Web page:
and telnetting to localhost:8888 from another xterm.
      Kirill Smelkov committed
  16. 20 Jun, 2018 1 commit
  17. 19 Jun, 2018 11 commits
    • xnet/lonet: Draft _Python_ counterpart · 5f16012d
      This patch brings lonet implementation in Python with the idea that Go
      and Python programs could interoperate via lonet network and thus mixed
      Go/Python application cluster could be tested.
      
      Implementation quality is lower compared to Go version, but still it
      should be more or less ok.
      Kirill Smelkov committed
    • xerr: Draft _Python_ counterpart · fa0f9048
      Provide infrastructure, similar to what we already have in xerr, to Python
      programs: to wrap errors with error context and to extract the cause
      from a wrapped error.
      
      We will need it in the next patch.
      Kirill Smelkov committed
    • golang/gcompat: New _Python_ package that provides Go-compatibility layer for Python · 7c4f365c
      Let's start with substitute for %q that is lacking in python.
      The implementation is copied from zodbtools from here:
      
      https://lab.nexedi.com/nexedi/zodbtools/blob/2801fae9/zodbtools/util.py#L39
      
      It is not good for golang to depend on zodbtools and the function is
      minor. In the future maybe zodbtools in turn will change to import qq
      from golang.
      Kirill Smelkov committed
    • golang: New _Python_ package to provide Go-like features to Python language · 9e1aa6ab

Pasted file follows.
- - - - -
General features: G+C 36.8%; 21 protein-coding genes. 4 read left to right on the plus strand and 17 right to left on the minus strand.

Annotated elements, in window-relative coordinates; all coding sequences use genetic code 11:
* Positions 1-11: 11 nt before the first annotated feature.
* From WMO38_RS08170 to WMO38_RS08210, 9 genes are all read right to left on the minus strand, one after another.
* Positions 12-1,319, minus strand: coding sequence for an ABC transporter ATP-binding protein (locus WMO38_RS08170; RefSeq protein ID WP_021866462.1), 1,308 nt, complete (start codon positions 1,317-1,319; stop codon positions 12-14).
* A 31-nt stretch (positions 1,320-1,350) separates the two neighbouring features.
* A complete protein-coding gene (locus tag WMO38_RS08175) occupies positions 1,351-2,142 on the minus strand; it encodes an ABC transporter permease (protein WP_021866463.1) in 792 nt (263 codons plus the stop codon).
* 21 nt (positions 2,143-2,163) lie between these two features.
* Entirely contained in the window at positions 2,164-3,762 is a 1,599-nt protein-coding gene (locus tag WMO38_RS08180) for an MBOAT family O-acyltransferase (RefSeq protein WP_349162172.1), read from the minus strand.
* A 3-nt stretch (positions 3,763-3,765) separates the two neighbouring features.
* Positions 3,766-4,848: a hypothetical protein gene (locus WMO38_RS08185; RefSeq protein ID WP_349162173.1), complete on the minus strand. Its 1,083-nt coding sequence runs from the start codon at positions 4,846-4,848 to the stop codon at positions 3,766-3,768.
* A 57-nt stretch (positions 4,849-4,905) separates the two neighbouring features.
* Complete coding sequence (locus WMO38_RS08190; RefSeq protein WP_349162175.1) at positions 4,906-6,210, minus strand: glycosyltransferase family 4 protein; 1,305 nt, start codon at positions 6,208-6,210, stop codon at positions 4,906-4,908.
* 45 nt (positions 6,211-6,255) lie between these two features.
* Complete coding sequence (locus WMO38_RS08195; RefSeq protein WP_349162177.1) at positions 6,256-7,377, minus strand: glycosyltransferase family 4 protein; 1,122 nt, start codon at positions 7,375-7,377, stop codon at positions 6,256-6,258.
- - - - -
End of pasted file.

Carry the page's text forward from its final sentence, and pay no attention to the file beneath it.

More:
- `go` spawns lightweight thread.
      - `chan` and `select` provide channels with Go semantic.
      - `method` allows to define methods separate from class.
      - `gimport` allows to import python modules by full path in a Go workspace.
      
      The focus of first draft was on usage interface and on correctness, not speed.
      In particular select should be fully working.
      
      If there is a chance I will maybe try to followup with gevent-based
      implementation in the future.
      Kirill Smelkov committed
    • xnet/lonet: New package to provide TCP network simulated on top of localhost TCP loopback. · fd4f9a4e
      Lonet is the virtnet network that, contrary to pipenet, could be used
      when there are several OS-level processes involved.
      
      It uses SQLite for its registry and native OS-level TCP over loopback
      for data exchange. There is small text-based connection handshake
      protocol prelude that have to be carried out when a connection is tried
      to be established to host via its subnetwork, but after it data exchange
      goes directly through OS TCP stack.
      
      Lonet documentation follows:
      
      """
      Package lonet provides TCP network simulated on top of localhost TCP loopback.
      
      For testing distributed systems it is sometimes handy to imitate network of
      several TCP hosts. It is also handy that ports allocated on Dial/Listen/Accept on
      that hosts be predictable - that would help tests to verify network events
      against expected sequence. When whole system could be imitated in 1 OS-level
      process, package lab.nexedi.com/kirr/go123/xnet/pipenet serves the task via
      providing TCP-like synchronous in-memory network of net.Pipes. However
      pipenet cannot be used for cases where tested system consists of 2 or more
      OS-level processes. This is where lonet comes into play:
      
      Similarly to pipenet addresses on lonet are host:port pairs and several
      hosts could be created with different names. A host is xnet.Networker and
      so can be worked with similarly to regular TCP network access-point with
      Dial/Listen/Accept. Host's ports allocation is predictable: ports of a host